According to the Fish and Wildlife Service (FWS), the draft of the environmental impact statement provided by the Bureau of Land Management (BLM) minimized or omitted several important factors.
The administration has previously been accused of underestimating emissions from such projects and has even lost several related cases in court.
The FWS also urged that "the effects of a changing Arctic environment... be further addressed within the EIS."
The body has recommended several studies, such as "the potential landscape-level changes on the North Slope" to be used "in the analysis of potential impacts to various development scenarios," director of the FWS Alaska Region, Greg Siekaniec, explained.
One of the main fears of the projects is how it would impact endangered species protections. Interference to the animals' habitats could lower demand for similar drilling operations.
“The Trump admin failed to adequately consider oil spills, climate change and the welfare of polar bears in its expedited study of proposed drilling in Alaska’s Arctic National Wildlife Refuge, according to comments published by the U.S. Fish and Wildlife Service this week.” https://t.co/20jA3m7noZ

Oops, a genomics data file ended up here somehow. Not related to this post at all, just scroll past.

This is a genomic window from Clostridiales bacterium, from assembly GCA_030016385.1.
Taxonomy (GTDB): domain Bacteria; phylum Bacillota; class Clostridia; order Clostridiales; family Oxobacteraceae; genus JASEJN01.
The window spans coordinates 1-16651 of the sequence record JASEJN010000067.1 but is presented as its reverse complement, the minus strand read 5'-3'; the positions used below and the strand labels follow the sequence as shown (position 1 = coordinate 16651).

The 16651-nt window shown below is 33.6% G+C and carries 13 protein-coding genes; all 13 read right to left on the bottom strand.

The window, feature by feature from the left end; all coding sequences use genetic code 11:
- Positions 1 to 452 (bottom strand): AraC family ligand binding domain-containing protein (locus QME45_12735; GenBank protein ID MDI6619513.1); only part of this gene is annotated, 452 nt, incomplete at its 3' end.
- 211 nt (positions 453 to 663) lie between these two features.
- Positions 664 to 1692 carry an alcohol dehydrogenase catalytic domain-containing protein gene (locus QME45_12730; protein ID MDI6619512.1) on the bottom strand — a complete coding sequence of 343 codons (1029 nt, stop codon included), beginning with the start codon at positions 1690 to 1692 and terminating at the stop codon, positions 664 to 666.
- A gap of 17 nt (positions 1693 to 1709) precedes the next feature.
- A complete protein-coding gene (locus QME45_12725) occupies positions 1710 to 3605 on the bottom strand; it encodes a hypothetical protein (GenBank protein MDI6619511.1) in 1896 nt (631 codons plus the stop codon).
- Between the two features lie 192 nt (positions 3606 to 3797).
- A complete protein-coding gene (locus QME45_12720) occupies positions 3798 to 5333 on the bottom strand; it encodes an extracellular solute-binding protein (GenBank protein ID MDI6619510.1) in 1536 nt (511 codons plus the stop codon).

Birds, according to the FWS, are not addressed in BLM's draft.
“Please ensure the EIS accurately assesses the potential impacts to birds and their habitat resulting from a changing climate based on the best available science."
The result of rising sea-levels, loss of sea-ice and increased storm severity could potentially drive birds and polar bears inland. The risk of flooding also makes the occurrence of contamination more likely.
Director of public lands at the Center for American Progress, Kate Kelly, stated that BLM is "ignoring existing, peer-reviewed literature, and... they have made no attempt to fill the glaring science gaps on impacts to the refuge."
According to the environmental law scholar at Colombia University, Michael Gerrard, holding BLM accountable "sounds like authentic science is raising its head above water, which is refreshing" and added that "the fact that another agency has raised the [climate] issue makes it more perilous to ignore it in the final EIS, but it does not necessarily compel a different outcome."